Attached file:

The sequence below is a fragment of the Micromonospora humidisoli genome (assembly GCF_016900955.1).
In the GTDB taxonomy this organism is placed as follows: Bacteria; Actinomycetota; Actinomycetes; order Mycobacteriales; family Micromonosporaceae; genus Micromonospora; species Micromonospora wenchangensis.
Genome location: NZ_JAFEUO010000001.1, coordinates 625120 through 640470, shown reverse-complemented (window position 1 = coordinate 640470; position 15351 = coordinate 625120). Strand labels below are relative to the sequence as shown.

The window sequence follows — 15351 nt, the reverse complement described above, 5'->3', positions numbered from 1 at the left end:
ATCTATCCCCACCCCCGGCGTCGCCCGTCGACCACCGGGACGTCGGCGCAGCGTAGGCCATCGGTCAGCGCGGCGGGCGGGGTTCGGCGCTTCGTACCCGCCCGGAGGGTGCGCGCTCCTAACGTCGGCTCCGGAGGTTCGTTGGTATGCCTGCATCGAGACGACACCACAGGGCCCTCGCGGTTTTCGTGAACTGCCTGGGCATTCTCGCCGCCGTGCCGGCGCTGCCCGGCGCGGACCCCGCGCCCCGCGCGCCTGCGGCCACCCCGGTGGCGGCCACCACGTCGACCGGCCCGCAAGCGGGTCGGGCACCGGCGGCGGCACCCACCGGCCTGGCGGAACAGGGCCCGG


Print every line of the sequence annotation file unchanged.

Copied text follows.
The sequence below is a fragment of the Micromonospora humidisoli genome (assembly GCF_016900955.1).
In the GTDB taxonomy this organism is placed as follows: Bacteria; Actinomycetota; Actinomycetes; order Mycobacteriales; family Micromonosporaceae; genus Micromonospora; species Micromonospora wenchangensis.
Genome location: NZ_JAFEUO010000001.1, coordinates 625120 through 640470, shown reverse-complemented (window position 1 = coordinate 640470; position 15351 = coordinate 625120). Strand labels below are relative to the sequence as shown.

The window sequence follows — 15351 nt, the reverse complement described above, 5'->3', positions numbered from 1 at the left end:
ATCTATCCCCACCCCCGGCGTCGCCCGTCGACCACCGGGACGTCGGCGCAGCGTAGGCCATCGGTCAGCGCGGCGGGCGGGGTTCGGCGCTTCGTACCCGCCCGGAGGGTGCGCGCTCCTAACGTCGGCTCCGGAGGTTCGTTGGTATGCCTGCATCGAGACGACACCACAGGGCCCTCGCGGTTTTCGTGAACTGCCTGGGCATTCTCGCCGCCGTGCCGGCGCTGCCCGGCGCGGACCCCGCGCCCCGCGCGCCTGCGGCCACCCCGGTGGCGGCCACCACGTCGACCGGCCCGCAAGCGGGTCGGGCACCGGCGGCGGCACCCACCGGCCTGGCGGAACAGGGCCCGG